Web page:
Investing in Your Career: What's the ROI of an MBA?
Tuesday, March 13, 2018
If you're thinking about investing in your career by applying to an MBA program, understanding the possible return on investment (ROI) of a graduate degree in business is likely top of mind.
Both cost and benefits of an MBA need to be considered before you make your final decision. For most people, the clearest way to determine the full picture is to assign numbers to these items and do a little math.
One tool to determine ROI of an MBA is calculating the salary-to-debt ratio. To calculate, you'll need all costs associated with your MBA and an estimate of future salary. For a more accurate calculation include forgone salary and interest incurred on any loans in your cost.
Determine the Costs
Start with tuition rates for the MBA program you’re considering. The average yearly tuition costs for an MBA may be around $50,000 or more. Here at Krannert, our Full-Time MBA program starts at $44,836 a year.
It should be noted that many schools offer graduate assistantship opportunities and scholarships, — information on Krannert GAs, financial aid, and scholarships can be found here — as well as the ability to apply for federal aid.
In addition to the cost of tuition, you need to determine living expenses, including possible cost of living changes if you move to a new city. Cost of living needs to be part of the equation and can make a huge difference in the amount of debt, if any, MBA graduates exit with. While major metropolis cities like New York City and Chicago may be tempting destinations, consider the substantial difference of costs on items like rent, groceries, and even taxes when comparing to programs from other areas. We have a cost of living chart that can help with obtaining your numbers.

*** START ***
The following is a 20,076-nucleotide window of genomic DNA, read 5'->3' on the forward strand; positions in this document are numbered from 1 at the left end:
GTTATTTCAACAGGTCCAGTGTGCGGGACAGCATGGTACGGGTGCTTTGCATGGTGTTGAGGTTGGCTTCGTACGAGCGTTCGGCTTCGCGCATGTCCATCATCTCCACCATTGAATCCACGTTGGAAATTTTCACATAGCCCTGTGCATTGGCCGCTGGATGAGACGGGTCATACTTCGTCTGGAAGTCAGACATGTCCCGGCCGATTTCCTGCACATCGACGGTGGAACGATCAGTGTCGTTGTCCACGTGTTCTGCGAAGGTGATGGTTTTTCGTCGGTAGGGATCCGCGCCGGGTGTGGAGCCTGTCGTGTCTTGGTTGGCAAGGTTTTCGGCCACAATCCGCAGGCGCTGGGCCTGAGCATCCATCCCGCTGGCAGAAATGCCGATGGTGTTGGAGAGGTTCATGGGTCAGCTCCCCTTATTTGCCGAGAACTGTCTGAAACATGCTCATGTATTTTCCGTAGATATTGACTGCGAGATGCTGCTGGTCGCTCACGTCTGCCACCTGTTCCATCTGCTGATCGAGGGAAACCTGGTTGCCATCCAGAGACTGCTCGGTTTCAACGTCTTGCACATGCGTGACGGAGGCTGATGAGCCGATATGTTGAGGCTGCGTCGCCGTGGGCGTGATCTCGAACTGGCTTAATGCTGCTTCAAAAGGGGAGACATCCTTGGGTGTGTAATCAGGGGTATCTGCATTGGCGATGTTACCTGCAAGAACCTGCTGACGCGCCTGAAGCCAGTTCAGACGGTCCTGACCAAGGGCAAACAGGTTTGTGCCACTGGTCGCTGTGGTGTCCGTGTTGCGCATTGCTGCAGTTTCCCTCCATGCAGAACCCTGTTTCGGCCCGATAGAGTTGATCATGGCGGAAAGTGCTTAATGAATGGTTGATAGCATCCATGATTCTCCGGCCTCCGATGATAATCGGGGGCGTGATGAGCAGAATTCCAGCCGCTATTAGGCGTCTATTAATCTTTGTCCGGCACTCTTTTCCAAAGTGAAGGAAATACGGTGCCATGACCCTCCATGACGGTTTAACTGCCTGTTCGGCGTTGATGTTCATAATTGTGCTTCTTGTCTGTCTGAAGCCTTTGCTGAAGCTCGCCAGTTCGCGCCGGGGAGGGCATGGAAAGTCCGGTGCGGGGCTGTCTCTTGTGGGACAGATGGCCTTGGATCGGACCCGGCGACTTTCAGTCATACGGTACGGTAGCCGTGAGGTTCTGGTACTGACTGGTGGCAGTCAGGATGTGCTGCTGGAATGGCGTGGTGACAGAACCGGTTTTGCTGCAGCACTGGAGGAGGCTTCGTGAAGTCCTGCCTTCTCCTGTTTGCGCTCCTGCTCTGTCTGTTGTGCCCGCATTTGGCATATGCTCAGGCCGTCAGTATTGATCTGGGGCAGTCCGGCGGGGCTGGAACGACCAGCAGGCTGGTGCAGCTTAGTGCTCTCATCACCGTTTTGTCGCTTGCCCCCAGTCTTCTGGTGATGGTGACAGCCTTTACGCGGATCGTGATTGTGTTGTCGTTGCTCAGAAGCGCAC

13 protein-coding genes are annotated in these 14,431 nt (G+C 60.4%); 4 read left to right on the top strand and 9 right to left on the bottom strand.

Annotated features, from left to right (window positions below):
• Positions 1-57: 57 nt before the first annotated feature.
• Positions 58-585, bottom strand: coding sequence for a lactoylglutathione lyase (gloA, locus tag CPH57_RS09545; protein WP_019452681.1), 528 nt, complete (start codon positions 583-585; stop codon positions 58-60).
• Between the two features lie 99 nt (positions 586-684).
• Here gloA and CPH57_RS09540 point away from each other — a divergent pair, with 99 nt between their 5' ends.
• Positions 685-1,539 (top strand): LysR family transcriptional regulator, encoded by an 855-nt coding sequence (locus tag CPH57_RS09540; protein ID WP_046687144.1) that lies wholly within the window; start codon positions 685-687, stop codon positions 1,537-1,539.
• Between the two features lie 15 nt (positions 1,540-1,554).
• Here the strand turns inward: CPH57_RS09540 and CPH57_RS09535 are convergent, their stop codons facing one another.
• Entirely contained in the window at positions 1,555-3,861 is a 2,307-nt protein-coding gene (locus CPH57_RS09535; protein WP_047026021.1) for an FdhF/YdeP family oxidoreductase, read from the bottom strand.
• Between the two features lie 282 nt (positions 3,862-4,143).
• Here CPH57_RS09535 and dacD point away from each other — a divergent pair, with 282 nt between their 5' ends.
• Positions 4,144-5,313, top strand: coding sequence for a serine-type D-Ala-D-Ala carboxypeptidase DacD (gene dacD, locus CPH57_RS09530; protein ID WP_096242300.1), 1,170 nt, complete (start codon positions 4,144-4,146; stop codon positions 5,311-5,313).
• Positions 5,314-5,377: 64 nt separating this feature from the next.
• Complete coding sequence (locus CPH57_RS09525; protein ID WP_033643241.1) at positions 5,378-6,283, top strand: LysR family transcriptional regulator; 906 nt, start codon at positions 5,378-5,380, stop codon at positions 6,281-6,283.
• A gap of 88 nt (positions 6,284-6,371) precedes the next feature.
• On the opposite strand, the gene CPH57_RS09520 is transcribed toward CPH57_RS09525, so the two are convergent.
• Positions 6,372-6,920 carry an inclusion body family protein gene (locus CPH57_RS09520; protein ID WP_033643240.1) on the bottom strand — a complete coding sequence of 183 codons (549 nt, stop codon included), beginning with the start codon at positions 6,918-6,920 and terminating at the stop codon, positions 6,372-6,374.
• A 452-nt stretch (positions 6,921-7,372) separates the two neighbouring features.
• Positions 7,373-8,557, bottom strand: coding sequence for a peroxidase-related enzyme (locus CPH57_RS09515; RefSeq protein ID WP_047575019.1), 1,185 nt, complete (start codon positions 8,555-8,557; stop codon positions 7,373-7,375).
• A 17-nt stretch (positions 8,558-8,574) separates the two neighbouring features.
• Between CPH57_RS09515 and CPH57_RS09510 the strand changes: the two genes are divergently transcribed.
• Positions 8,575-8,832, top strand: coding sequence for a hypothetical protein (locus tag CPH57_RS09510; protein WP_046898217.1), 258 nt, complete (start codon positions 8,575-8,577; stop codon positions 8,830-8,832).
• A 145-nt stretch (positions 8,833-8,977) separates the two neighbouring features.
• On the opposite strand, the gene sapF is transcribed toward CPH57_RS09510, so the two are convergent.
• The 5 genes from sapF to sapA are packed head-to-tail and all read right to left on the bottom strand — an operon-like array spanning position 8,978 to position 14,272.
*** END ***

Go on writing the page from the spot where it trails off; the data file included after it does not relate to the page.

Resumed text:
Your Return: An MBA Salary
When looking into different MBA programs, most universities include post-graduate information from prior classes that will tell you the employment rate and average salary.
Calculate Salary-to-Debt Ratio
Now that you have your numbers ready, it's time to determine the MBA program’s ROI. Subtract your current salary from expected future salary and then divide that number by the total cost (debt, forgone income, and accumulated interest on the loan).
Keep in mind, a low salary-to-debt ratio doesn't necessarily mean a low return for your investment. It doesn't take into consideration salary a few years out from graduation, and, instead, only looks at the salary immediately after graduation. A few years after graduation your salary will likely increase, resulting in a higher return on investment. It is estimated that MBA graduates earn $500k to $1M more than their non-MBA colleagues during a 20-year span.
We hope this information helps you determine the costs and benefits of an MBA. Deciding to invest in your career can be daunting, but the good news is 19 of the past 20 years have seen a positive ROI on an MBA investment by three years after graduation. If you choose a highly-ranked school with an affordable cost of living, like Krannert, the return will be worth your investment.